You Don`t Need to be a Manager to be a Leader

Report
You Don’t Need to be a Manager to
be a Leader: Refresh your Passion
for your Work by Learning to Lead
Medical University of South Carolina
Bariatric Surgery Program
Nina Crowley, MS, RD, LD
Sodexo Clinical Nutrition Update
August 26, 2011
Objectives
 Find more ‘white space’ in your stressed and busy life
and
aim to feel calm, confident, patient, and present
 Learn how to harness your inner power and passion
and create a vision
 Understand how to influence others
by using your leadership strengths
 Lead a more efficient meeting by creating a strong
agenda
 Build a ‘tribal culture’ where you are
constantly refueled, refreshed, and recharged
Find more ‘white space’ in your
stressed and busy life and aim to feel
calm, confident, patient, and present
“Is there anything I can let go of?”
– Juliet Funt
“Nobody Died…”
– Juliet Funt
“Can I vent?”
– Juliet Funt
White Space: The Magic Ingredient for your Life
 Culture of Insatiability
 Nothing satisfies
 “what else…”
 Cramming things in
 “did I do enough?”
 Stress and Pressure
 Men and women deal
with differently
 Men are external –
heroes waiting for a
mission, relieve stress
through exercise
 Women are internal –
relieve stress through
talking
 Texting/social media
takes this away
White Space: The Magic Ingredient for your Life
 White Space = open, unscheduled time for thought
 Aim for 3-5 minutes/day (no technology/talking)
 Email Diet (5 small frequent meals/day)
 Do Less Stuff
 Do Some Stuff Less Well
 “Is there anything I can let go of?”
 Let go of some stuff (treats) so you can open the next
door
 Start saying “nobody died” when things go wrong
Learn how to harness your inner
power and passion and create a
vision
“Its who you think you’re NOT that
holds you back from being a
brilliant leader”
– Simon T. Bailey
“Everything I need to succeed is in
me!”
– Simon T. Bailey
Power Up Your Career
 “During changing times, learning how to be resilient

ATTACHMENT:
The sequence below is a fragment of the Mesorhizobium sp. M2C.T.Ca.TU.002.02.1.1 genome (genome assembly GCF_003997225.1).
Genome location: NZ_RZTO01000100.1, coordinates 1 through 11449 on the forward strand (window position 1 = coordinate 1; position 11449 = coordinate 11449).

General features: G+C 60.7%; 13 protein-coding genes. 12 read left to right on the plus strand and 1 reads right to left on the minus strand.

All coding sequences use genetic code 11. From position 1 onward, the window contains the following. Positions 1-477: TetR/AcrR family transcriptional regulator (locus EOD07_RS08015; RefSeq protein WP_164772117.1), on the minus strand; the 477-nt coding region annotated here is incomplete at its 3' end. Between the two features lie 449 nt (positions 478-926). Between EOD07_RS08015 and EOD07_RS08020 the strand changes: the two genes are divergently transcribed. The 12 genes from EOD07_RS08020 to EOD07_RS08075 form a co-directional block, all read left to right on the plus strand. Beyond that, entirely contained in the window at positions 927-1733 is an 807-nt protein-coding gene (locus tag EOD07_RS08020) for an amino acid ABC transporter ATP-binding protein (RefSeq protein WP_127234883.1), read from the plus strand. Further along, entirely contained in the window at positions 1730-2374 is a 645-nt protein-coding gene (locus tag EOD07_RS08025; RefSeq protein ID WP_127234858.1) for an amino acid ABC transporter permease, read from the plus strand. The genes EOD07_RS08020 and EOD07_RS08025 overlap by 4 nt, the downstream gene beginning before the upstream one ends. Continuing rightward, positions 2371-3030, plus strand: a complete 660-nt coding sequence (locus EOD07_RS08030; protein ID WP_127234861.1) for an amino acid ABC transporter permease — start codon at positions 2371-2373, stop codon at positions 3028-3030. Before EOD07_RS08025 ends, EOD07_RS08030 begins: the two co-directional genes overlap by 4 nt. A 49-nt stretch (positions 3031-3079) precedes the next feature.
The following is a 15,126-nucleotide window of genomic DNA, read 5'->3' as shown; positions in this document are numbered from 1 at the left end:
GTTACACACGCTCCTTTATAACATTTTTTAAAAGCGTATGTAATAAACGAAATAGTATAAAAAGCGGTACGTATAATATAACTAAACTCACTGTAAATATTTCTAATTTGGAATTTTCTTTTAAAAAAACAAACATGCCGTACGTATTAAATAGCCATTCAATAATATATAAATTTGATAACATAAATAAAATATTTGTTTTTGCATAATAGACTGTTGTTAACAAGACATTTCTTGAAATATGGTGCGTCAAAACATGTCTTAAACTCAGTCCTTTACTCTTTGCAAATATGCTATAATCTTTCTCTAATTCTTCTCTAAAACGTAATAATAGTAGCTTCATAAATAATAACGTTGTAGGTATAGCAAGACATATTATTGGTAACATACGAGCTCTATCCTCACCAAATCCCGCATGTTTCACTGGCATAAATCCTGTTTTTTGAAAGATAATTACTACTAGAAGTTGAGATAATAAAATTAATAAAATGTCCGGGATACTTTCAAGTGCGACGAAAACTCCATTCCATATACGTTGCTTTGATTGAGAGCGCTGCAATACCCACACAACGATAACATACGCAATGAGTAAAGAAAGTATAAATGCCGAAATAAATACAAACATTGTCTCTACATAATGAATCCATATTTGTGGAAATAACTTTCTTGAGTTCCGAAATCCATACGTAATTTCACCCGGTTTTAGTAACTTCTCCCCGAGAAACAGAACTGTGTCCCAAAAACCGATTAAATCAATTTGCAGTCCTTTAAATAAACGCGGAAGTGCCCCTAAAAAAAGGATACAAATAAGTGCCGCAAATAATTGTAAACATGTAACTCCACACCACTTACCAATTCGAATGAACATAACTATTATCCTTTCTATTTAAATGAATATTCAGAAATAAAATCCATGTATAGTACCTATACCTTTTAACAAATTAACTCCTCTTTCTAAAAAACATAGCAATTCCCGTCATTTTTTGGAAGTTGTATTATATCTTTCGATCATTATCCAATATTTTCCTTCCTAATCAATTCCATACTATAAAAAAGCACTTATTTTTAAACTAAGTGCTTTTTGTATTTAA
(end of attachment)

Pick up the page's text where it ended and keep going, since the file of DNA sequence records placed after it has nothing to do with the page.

and reinvent yourself is the key to staying relevant”
–Simon T. Bailey
 What would you do if you couldn’t fail?
 What would you do if no one paid you to do it?
 What makes you come alive?
The 5 Steps to Clear your Vision
Write It! The 3 C’s of a Clear Vision Statement
Understand how to influence
others by using your leadership
strengths
On a continuum of resistance, 80% of people
are in mild to strong resistance when discussing
CHANGE
- Robert L Harris
What is wrong with maintaining
the status quo? Why do we need
the change, what would be the
downside if we continued doing
the same thing?
2. What are some anticipated
benefits of making this change?
3. Why would the stakeholder group
being considered not want this
change/ what would be their
concerns or sources of resistance?
Validate legitimate concerns.
4. What are the things that the
stakeholder group values that
won’t be impacted if the change is
undertaken? Invite participation.
1.
Example
How to Communicate about Change
 The more clear you can be about all 4 boxes, the
more real the conversation can be
 Start with “I’m sure you are wondering, why should
we change”…
 If you do well with box 1 (disadvantages of status
quo, ‘why change?’), then box 2 comes naturally, it’s
the anecdote for the status quo
 Spend awhile on box 3 (validate issues that arise,
invite participation, issues out on the table)
Leveraging Leadership Strengths
 The Strength Deployment Inventory (SDI) can be
used to help manage conflict and improve
relationships (at work and at home)
 Considers Emotional Intelligence


Personal Competence – how we understand/manage ourself
Interpersonal Competence – how we relate to others
 Looks at core ‘Motivational Value System’, our
‘Valued Relating Style’, and ‘Rewarding Work
Environment’
 Based on Relationship Awareness Theory
Basic Motivational Patterns
 Blue
 Want to be a genuine help
to others = service
 Red
 Want to be a leader of
others = results
 Green
 Want to be self-reliant and
self-sufficient = autonomy
 HUBS (middle of all)
 Want to be a valued and
trusted member of the
team = Affiliation
 Blue/Red